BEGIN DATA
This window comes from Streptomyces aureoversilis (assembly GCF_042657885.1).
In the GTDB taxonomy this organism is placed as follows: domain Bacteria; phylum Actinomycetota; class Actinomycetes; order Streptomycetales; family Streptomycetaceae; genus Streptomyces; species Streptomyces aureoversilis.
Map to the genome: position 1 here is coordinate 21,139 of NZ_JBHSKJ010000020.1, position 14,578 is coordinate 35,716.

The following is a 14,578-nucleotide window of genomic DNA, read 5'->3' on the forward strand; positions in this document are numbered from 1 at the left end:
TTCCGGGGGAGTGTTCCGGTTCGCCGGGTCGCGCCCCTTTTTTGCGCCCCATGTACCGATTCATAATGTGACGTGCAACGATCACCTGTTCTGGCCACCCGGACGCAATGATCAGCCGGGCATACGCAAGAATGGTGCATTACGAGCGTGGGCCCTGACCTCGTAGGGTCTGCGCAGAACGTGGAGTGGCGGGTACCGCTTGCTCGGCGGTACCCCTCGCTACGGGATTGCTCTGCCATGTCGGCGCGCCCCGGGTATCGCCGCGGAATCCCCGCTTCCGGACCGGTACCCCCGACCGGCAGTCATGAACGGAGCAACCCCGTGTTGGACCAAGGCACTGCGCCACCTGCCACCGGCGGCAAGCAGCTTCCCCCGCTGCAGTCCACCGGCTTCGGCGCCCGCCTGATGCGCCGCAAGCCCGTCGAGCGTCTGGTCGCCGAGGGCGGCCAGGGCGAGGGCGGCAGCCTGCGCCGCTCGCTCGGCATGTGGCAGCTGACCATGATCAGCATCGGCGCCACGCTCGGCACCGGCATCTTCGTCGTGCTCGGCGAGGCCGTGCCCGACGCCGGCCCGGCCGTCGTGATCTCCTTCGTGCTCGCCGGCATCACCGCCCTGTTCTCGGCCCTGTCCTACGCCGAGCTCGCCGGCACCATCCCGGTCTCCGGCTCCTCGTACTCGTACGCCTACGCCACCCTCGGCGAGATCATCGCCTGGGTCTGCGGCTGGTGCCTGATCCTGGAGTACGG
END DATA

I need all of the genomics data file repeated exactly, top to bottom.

This window comes from Streptomyces aureoversilis (assembly GCF_042657885.1).
In the GTDB taxonomy this organism is placed as follows: domain Bacteria; phylum Actinomycetota; class Actinomycetes; order Streptomycetales; family Streptomycetaceae; genus Streptomyces; species Streptomyces aureoversilis.
Map to the genome: position 1 here is coordinate 21,139 of NZ_JBHSKJ010000020.1, position 14,578 is coordinate 35,716.

The following is a 14,578-nucleotide window of genomic DNA, read 5'->3' on the forward strand; positions in this document are numbered from 1 at the left end:
TTCCGGGGGAGTGTTCCGGTTCGCCGGGTCGCGCCCCTTTTTTGCGCCCCATGTACCGATTCATAATGTGACGTGCAACGATCACCTGTTCTGGCCACCCGGACGCAATGATCAGCCGGGCATACGCAAGAATGGTGCATTACGAGCGTGGGCCCTGACCTCGTAGGGTCTGCGCAGAACGTGGAGTGGCGGGTACCGCTTGCTCGGCGGTACCCCTCGCTACGGGATTGCTCTGCCATGTCGGCGCGCCCCGGGTATCGCCGCGGAATCCCCGCTTCCGGACCGGTACCCCCGACCGGCAGTCATGAACGGAGCAACCCCGTGTTGGACCAAGGCACTGCGCCACCTGCCACCGGCGGCAAGCAGCTTCCCCCGCTGCAGTCCACCGGCTTCGGCGCCCGCCTGATGCGCCGCAAGCCCGTCGAGCGTCTGGTCGCCGAGGGCGGCCAGGGCGAGGGCGGCAGCCTGCGCCGCTCGCTCGGCATGTGGCAGCTGACCATGATCAGCATCGGCGCCACGCTCGGCACCGGCATCTTCGTCGTGCTCGGCGAGGCCGTGCCCGACGCCGGCCCGGCCGTCGTGATCTCCTTCGTGCTCGCCGGCATCACCGCCCTGTTCTCGGCCCTGTCCTACGCCGAGCTCGCCGGCACCATCCCGGTCTCCGGCTCCTCGTACTCGTACGCCTACGCCACCCTCGGCGAGATCATCGCCTGGGTCTGCGGCTGGTGCCTGATCCTGGAGTACGG